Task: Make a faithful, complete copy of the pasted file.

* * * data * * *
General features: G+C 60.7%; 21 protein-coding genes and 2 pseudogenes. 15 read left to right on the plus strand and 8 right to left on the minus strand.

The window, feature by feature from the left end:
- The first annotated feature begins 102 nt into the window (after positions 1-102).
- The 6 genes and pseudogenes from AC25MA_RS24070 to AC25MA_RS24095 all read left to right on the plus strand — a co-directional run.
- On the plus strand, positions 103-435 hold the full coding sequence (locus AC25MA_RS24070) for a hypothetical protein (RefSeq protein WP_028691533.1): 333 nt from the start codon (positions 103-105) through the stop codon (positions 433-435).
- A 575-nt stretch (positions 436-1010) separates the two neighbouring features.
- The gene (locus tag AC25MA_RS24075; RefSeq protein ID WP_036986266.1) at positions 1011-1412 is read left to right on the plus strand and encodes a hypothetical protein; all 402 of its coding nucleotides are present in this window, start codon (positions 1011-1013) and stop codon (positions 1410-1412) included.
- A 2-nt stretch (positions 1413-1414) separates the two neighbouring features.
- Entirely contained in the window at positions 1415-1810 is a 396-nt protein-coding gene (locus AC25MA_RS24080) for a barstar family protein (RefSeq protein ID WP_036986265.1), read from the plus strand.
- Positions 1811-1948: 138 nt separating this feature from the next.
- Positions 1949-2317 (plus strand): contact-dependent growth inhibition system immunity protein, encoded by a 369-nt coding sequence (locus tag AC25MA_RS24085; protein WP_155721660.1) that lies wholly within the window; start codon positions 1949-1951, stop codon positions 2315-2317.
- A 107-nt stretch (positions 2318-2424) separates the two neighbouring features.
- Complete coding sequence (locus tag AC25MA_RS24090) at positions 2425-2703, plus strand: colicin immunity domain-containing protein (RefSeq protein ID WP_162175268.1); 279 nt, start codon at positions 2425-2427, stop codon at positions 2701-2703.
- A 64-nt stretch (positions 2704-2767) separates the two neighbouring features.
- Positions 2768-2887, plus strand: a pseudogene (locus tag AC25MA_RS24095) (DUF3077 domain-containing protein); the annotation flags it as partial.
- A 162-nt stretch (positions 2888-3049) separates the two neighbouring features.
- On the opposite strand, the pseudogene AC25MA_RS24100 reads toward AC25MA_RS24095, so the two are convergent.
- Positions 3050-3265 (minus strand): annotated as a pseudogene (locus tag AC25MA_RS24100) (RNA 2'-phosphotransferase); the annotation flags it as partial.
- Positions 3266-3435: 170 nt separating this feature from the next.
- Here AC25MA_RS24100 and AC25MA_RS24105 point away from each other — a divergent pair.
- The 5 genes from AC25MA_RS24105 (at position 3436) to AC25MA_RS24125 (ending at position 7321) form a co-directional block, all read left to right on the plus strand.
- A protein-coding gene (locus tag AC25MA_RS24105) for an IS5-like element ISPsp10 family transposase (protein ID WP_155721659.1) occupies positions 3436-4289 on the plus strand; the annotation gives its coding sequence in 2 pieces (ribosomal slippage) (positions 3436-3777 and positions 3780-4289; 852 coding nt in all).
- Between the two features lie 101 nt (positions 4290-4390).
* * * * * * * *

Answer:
General features: G+C 60.7%; 21 protein-coding genes and 2 pseudogenes. 15 read left to right on the plus strand and 8 right to left on the minus strand.

The window, feature by feature from the left end:
- The first annotated feature begins 102 nt into the window (after positions 1-102).
- The 6 genes and pseudogenes from AC25MA_RS24070 to AC25MA_RS24095 all read left to right on the plus strand — a co-directional run.
- On the plus strand, positions 103-435 hold the full coding sequence (locus AC25MA_RS24070) for a hypothetical protein (RefSeq protein WP_028691533.1): 333 nt from the start codon (positions 103-105) through the stop codon (positions 433-435).
- A 575-nt stretch (positions 436-1010) separates the two neighbouring features.
- The gene (locus tag AC25MA_RS24075; RefSeq protein ID WP_036986266.1) at positions 1011-1412 is read left to right on the plus strand and encodes a hypothetical protein; all 402 of its coding nucleotides are present in this window, start codon (positions 1011-1013) and stop codon (positions 1410-1412) included.
- A 2-nt stretch (positions 1413-1414) separates the two neighbouring features.
- Entirely contained in the window at positions 1415-1810 is a 396-nt protein-coding gene (locus AC25MA_RS24080) for a barstar family protein (RefSeq protein ID WP_036986265.1), read from the plus strand.
- Positions 1811-1948: 138 nt separating this feature from the next.
- Positions 1949-2317 (plus strand): contact-dependent growth inhibition system immunity protein, encoded by a 369-nt coding sequence (locus tag AC25MA_RS24085; protein WP_155721660.1) that lies wholly within the window; start codon positions 1949-1951, stop codon positions 2315-2317.
- A 107-nt stretch (positions 2318-2424) separates the two neighbouring features.
- Complete coding sequence (locus tag AC25MA_RS24090) at positions 2425-2703, plus strand: colicin immunity domain-containing protein (RefSeq protein ID WP_162175268.1); 279 nt, start codon at positions 2425-2427, stop codon at positions 2701-2703.
- A 64-nt stretch (positions 2704-2767) separates the two neighbouring features.
- Positions 2768-2887, plus strand: a pseudogene (locus tag AC25MA_RS24095) (DUF3077 domain-containing protein); the annotation flags it as partial.
- A 162-nt stretch (positions 2888-3049) separates the two neighbouring features.
- On the opposite strand, the pseudogene AC25MA_RS24100 reads toward AC25MA_RS24095, so the two are convergent.
- Positions 3050-3265 (minus strand): annotated as a pseudogene (locus tag AC25MA_RS24100) (RNA 2'-phosphotransferase); the annotation flags it as partial.
- Positions 3266-3435: 170 nt separating this feature from the next.
- Here AC25MA_RS24100 and AC25MA_RS24105 point away from each other — a divergent pair.
- The 5 genes from AC25MA_RS24105 (at position 3436) to AC25MA_RS24125 (ending at position 7321) form a co-directional block, all read left to right on the plus strand.
- A protein-coding gene (locus tag AC25MA_RS24105) for an IS5-like element ISPsp10 family transposase (protein ID WP_155721659.1) occupies positions 3436-4289 on the plus strand; the annotation gives its coding sequence in 2 pieces (ribosomal slippage) (positions 3436-3777 and positions 3780-4289; 852 coding nt in all).
- Between the two features lie 101 nt (positions 4290-4390).